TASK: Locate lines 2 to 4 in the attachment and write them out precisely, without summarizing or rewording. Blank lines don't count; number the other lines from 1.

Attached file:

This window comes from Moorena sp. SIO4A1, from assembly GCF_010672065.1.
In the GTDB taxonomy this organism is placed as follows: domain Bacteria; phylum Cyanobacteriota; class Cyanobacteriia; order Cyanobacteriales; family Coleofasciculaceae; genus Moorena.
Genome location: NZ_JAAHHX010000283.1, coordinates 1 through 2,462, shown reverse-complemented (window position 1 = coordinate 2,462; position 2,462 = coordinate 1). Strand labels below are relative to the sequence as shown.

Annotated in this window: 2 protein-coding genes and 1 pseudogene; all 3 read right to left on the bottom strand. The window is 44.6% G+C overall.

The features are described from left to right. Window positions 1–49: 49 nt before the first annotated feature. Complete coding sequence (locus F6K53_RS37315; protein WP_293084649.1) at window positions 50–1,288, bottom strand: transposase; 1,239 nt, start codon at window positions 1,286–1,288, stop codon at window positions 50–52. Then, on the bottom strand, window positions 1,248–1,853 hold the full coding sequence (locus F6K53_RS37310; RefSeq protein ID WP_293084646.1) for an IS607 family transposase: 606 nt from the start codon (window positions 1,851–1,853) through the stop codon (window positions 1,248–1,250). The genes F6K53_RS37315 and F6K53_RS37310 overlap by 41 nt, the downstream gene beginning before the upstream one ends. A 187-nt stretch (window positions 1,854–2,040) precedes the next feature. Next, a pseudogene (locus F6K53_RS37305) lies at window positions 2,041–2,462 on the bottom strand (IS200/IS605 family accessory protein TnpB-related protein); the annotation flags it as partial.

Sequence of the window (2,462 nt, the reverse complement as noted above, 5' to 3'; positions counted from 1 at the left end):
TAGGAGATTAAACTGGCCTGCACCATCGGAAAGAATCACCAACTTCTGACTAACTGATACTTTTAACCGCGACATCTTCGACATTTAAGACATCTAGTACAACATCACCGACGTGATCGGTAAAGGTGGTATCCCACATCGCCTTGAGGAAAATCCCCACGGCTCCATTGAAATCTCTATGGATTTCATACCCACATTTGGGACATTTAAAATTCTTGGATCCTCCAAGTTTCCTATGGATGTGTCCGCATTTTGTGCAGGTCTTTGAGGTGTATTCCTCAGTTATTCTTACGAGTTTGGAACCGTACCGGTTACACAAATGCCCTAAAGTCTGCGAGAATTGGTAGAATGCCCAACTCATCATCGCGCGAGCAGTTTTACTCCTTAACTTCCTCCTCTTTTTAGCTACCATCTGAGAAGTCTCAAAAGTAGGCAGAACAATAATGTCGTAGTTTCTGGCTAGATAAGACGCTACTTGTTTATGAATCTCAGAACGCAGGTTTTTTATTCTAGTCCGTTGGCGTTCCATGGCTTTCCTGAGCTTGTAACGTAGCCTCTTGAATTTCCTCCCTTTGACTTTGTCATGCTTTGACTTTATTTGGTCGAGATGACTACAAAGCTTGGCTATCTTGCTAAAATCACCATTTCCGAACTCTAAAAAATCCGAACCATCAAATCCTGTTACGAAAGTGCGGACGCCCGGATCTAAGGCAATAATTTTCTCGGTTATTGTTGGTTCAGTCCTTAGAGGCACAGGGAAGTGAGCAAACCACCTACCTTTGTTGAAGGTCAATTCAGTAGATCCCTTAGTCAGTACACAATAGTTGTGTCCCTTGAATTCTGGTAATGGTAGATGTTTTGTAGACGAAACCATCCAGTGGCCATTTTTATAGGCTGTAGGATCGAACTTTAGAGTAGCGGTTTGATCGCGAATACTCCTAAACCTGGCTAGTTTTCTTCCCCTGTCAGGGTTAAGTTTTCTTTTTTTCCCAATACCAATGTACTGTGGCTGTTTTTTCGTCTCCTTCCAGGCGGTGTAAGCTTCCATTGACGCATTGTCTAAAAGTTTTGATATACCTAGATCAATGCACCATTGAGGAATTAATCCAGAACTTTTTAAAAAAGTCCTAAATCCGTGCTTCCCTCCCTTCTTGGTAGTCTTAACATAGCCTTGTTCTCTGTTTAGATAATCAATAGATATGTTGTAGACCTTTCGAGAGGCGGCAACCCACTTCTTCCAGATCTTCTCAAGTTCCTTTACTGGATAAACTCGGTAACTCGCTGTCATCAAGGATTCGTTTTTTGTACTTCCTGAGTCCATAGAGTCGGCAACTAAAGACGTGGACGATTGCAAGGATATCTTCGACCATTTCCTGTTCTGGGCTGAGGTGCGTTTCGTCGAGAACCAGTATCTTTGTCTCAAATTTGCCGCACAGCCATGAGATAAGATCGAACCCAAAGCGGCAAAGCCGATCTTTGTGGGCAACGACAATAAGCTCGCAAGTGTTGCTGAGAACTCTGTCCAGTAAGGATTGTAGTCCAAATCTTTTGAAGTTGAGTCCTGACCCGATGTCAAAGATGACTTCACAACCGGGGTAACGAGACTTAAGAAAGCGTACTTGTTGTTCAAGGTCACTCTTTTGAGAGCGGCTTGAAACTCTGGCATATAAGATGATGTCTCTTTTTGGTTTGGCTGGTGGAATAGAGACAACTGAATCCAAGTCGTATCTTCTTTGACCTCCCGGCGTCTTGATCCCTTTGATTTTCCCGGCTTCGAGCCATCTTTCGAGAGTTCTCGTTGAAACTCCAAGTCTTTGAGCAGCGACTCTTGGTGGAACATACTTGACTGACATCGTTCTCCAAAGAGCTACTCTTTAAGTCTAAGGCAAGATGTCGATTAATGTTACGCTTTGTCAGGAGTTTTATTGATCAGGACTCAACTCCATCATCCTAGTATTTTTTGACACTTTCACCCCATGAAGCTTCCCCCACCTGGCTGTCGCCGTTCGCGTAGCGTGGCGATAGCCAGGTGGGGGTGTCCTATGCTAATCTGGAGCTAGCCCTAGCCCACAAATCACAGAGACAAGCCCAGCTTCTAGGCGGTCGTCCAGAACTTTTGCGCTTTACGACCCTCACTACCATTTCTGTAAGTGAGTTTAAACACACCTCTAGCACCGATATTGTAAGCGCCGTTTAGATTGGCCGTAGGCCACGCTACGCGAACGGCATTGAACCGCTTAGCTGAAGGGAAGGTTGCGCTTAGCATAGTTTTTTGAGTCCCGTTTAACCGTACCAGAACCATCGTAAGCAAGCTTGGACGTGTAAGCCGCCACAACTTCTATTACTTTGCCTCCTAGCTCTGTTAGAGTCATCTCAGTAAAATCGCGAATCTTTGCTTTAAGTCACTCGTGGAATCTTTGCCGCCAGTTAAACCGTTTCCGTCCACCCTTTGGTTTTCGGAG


In the GTDB taxonomy this organism is placed as follows: domain Bacteria; phylum Cyanobacteriota; class Cyanobacteriia; order Cyanobacteriales; family Coleofasciculaceae; genus Moorena.
Genome location: NZ_JAAHHX010000283.1, coordinates 1 through 2,462, shown reverse-complemented (window position 1 = coordinate 2,462; position 2,462 = coordinate 1). Strand labels below are relative to the sequence as shown.

Annotated in this window: 2 protein-coding genes and 1 pseudogene; all 3 read right to left on the bottom strand. The window is 44.6% G+C overall.